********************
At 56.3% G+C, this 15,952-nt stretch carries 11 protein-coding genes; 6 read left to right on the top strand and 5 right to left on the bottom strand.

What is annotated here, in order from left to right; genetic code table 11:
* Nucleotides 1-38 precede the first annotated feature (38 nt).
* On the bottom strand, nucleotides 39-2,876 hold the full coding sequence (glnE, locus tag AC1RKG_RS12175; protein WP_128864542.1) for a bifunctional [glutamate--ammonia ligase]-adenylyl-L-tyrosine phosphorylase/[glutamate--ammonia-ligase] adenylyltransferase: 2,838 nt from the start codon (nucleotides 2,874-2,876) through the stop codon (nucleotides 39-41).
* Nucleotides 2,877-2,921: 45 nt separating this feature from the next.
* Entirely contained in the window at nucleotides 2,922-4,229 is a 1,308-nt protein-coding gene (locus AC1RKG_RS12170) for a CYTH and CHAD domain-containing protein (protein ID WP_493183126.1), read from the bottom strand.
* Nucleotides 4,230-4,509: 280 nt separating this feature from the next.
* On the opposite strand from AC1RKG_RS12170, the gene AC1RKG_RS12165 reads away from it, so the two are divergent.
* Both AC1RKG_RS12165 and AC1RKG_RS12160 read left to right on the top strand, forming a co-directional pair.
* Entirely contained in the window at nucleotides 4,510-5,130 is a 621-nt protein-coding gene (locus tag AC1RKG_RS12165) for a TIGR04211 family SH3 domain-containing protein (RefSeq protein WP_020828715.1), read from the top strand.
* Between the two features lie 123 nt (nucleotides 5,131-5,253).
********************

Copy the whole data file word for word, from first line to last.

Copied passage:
At 56.3% G+C, this 15,952-nt stretch carries 11 protein-coding genes; 6 read left to right on the top strand and 5 right to left on the bottom strand.

What is annotated here, in order from left to right; genetic code table 11:
* Nucleotides 1-38 precede the first annotated feature (38 nt).
* On the bottom strand, nucleotides 39-2,876 hold the full coding sequence (glnE, locus tag AC1RKG_RS12175; protein WP_128864542.1) for a bifunctional [glutamate--ammonia ligase]-adenylyl-L-tyrosine phosphorylase/[glutamate--ammonia-ligase] adenylyltransferase: 2,838 nt from the start codon (nucleotides 2,874-2,876) through the stop codon (nucleotides 39-41).
* Nucleotides 2,877-2,921: 45 nt separating this feature from the next.
* Entirely contained in the window at nucleotides 2,922-4,229 is a 1,308-nt protein-coding gene (locus AC1RKG_RS12170) for a CYTH and CHAD domain-containing protein (protein ID WP_493183126.1), read from the bottom strand.
* Nucleotides 4,230-4,509: 280 nt separating this feature from the next.
* On the opposite strand from AC1RKG_RS12170, the gene AC1RKG_RS12165 reads away from it, so the two are divergent.
* Both AC1RKG_RS12165 and AC1RKG_RS12160 read left to right on the top strand, forming a co-directional pair.
* Entirely contained in the window at nucleotides 4,510-5,130 is a 621-nt protein-coding gene (locus tag AC1RKG_RS12165) for a TIGR04211 family SH3 domain-containing protein (RefSeq protein WP_020828715.1), read from the top strand.
* Between the two features lie 123 nt (nucleotides 5,131-5,253).